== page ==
Updated: Jun 26, 2018
How are budgets perceived in your organization? When the word “budget” comes up, do you hear a collective groan? For many, organizational attitudes are such that budgets are seen as a necessary evil rather than an exercise that will add value to the organization. Yet done well, the budget process will yield the strategic results the organization is aiming for.
How can budgets add value?
You need to start with the strategic plan. Do the individuals in your organization know what the strategic goals are? Is strategy discussed on a regular basis? Are budgets prepared with the strategic goals in mind? If you’ve answered “no” to any or all of these questions, then we know where to start. Below are four suggestions for creating a budget process that will add value to the organization.
1. Communicate strategic goals
Only 5% of an organization’s workforce knows what the strategy of the organization is. Worse, less than 30% of organizations link their budget to their strategy. If strategic goals are not known to those who are building the budget, it is likely being set based on the way things have always been done. There is no room for innovation or creativity but plenty of room for inefficiency and budgetary slack. Worse yet, it’s hard to achieve strategic goals when there isn’t a road map to get there. The budget should serve as that road map identifying where to most effectively allocate spending.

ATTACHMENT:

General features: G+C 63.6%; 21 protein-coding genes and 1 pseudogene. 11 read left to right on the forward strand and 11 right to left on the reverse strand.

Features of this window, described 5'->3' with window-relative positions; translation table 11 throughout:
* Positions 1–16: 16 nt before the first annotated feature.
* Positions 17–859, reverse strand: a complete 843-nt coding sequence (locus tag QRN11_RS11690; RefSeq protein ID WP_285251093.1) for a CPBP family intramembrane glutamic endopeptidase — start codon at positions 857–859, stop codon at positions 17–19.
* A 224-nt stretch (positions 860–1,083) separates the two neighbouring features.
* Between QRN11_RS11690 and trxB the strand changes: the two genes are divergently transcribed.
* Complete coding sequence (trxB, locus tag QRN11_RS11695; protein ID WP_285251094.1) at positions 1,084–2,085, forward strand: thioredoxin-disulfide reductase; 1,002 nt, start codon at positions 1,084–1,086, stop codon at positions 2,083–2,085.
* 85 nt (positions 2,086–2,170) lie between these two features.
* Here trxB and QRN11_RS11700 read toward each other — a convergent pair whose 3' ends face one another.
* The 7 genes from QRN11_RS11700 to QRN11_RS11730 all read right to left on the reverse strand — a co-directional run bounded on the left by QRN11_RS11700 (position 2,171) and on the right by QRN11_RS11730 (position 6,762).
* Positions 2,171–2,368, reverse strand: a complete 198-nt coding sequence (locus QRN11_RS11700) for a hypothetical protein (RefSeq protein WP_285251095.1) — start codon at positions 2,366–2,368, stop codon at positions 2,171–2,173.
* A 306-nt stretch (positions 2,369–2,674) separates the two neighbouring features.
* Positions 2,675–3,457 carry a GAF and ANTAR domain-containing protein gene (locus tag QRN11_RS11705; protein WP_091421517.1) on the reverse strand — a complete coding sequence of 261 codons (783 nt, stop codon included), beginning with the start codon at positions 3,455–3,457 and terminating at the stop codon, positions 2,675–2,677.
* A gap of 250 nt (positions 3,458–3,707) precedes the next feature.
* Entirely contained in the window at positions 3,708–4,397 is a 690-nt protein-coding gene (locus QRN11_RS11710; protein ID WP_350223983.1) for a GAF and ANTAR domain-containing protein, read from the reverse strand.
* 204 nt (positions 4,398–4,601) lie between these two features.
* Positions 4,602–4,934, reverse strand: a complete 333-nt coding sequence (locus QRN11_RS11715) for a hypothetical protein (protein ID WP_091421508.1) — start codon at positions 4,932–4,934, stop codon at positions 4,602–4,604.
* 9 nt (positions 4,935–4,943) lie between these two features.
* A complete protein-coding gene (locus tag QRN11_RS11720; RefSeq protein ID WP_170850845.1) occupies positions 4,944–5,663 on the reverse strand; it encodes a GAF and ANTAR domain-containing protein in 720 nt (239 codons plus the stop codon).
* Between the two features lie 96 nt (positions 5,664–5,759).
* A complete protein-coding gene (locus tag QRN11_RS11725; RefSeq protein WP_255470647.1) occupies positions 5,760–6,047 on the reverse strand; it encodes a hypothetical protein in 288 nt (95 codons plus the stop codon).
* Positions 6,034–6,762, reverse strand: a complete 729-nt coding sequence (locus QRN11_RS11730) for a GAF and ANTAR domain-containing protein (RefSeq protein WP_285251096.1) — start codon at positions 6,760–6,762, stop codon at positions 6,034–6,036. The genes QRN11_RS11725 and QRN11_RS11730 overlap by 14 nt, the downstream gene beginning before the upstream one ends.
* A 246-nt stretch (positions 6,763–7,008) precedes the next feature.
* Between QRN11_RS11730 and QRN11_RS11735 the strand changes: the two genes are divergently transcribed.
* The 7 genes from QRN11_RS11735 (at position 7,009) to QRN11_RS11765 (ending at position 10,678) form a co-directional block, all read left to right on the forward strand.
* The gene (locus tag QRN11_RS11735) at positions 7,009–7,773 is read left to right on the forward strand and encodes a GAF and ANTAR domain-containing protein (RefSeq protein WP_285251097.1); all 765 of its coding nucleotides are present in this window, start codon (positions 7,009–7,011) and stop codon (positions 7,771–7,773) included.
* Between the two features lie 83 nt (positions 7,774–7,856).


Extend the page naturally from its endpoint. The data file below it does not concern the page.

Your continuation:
2. Seek input from people throughout the organization
Those responsible for setting strategy, and those developing the budget are often different. However, when it comes to achieving the organization’s strategic goals, both need to understand that working as a team is crucial to the successful implementation of the strategy.
Remove the silos from the budget process. Every leader should be aware of how strategy and budgeting relates to operational effectiveness and how their individual role affects the organization’s success overall. Looking for ways to partner and collaborate will allow for optimal budget efficiency.
3. Use a balanced set of measures
Many organizations tend to ignore performance measures within the budgeting process. But, by using a balanced set of financial and non-financial measures, including both input and output measures, and monitoring and communicating those measures on a regular basis, managers are able to adjust their action plans and reallocate resources where actions have been found ineffective.
4. The numbers come last
Most organizations start with the numbers with a focus on what was done last year and using a plus or minus approach. Yet, it’s only after all the consultation is done, strategy is understood, targets are set and measures established that the numbers should be put into the budget. Assumptions are developed based on the strategic goals with a focus on the current fiscal year. Once those assumptions are agreed upon, the numbers associated with the assumptions are input. Any discrepancies should focus on the assumptions and not the numbers.